China took another step to further open up its financial and capital market, as foreign investors began trading in domestic iron ore futures at the Dalian Commodity Exchange on May 4.
The move plays a piloting and groundbreaking role in further enriching the variety of China’s futures market and also marks the first step in DCE going international, according to Li Zhengqiang, the chairman of the exchange in Dalian, Liaoning province.
The move comes after the launch of crude oil futures in March, the first futures contracts listed on the Chinese mainland open to overseas investors.
The introduction of foreign investors in crude oil and iron ore trading is an important step for further opening up and driving China’s commodity futures market. Overseas investors will bring challenges to regulators and exchanges, and this is expected to help improve mechanisms and management, experts said.
By including overseas investors in the trading, futures prices should better reflect the global iron ore market, Li said. Iron ore contracts were launched in 2013 and broadly traded among producers and traders, with the futures prices closely correlated to spot prices. As of Thursday, 21 overseas companies had opened accounts with Jinrui Futures, a domestic brokerage.
“Global companies on the supply chain mitigate price volatility by locking into prices through futures contracts. This could help industrial upgrades,” Li said.
China imports more than 1 billion metric tons of iron ore each year. As such a large importer, it has a responsibility to provide transparent iron ore futures prices, Li added.
Fang Xinghai, vice chairman of the China Securities Regulatory Commission, said introducing foreign investors in iron ore trading is the first globalization move for already listed futures varieties, which can provide valuable experience for other futures varieties.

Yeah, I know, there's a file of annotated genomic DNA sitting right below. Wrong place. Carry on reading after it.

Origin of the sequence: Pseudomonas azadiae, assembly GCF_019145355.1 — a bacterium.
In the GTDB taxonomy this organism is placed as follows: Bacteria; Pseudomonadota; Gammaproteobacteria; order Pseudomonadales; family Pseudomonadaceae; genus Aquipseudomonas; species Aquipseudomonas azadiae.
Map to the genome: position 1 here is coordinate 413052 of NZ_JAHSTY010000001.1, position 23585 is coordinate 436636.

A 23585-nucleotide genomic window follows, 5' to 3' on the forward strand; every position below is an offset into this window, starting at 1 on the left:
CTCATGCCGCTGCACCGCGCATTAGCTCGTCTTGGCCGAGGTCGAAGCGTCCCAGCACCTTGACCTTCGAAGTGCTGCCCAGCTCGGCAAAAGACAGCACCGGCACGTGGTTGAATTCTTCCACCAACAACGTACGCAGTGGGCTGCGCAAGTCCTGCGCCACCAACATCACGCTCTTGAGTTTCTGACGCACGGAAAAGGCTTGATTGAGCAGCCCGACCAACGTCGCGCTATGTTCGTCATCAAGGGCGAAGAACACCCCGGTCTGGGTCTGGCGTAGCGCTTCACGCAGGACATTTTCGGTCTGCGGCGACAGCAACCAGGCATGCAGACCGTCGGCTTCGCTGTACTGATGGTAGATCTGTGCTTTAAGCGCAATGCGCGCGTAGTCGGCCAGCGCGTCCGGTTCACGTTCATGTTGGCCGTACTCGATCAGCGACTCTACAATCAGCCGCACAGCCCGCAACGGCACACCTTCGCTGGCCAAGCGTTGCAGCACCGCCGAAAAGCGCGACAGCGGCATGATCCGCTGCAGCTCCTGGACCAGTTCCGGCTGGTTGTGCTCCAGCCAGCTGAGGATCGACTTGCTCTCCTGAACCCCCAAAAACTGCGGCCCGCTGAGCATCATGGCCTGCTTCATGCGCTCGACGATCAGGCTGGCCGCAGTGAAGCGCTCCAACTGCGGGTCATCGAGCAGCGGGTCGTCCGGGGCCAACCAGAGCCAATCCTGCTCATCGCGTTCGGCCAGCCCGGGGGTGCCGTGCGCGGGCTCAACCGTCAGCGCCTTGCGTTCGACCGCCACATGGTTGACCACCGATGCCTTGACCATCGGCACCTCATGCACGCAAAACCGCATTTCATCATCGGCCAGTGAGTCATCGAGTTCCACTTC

“China will step up the pace of opening the futures market and promote internationalization of all qualified futures varieties when the conditions are mature,” said Fang.
Hu Yuyue, director of the Securities and Futures Research Institute at Beijing Technology and Business University, said, “The year 2018 is the first year of an era for China’s futures market globalization.”
According to Hu, iron ore is a vital bulk commodity and China’s iron ore trading is unique in the world, which can help foreign traders in the pricing and allocation of assets.
Sergio Espeschit, China president of Vale SA, a Brazilian multinational corporation engaged in metals and mining, said introducing foreign investors in iron ore futures trading marks another important milestone for China in its efforts to support the steel industry and in the opening-up initiatives that China is undertaking.
Ma Wensheng, president of Xinhu Futures, a domestic brokerage, said: “The domestic iron ore trade has taken DCE’s iron ore futures price as the bench mark price. With years of mature operation of domestic iron ore futures, it is the right time for the introduction of overseas traders.”
Currently, the Platts Iron Ore Index is the dominant bench mark assessment of the spot price for the global iron ore market.
Industry insiders believe that participation by domestic and overseas traders in DCE’s iron ore futures will have a substantial impact on the spot market and further improve the international iron ore pricing system.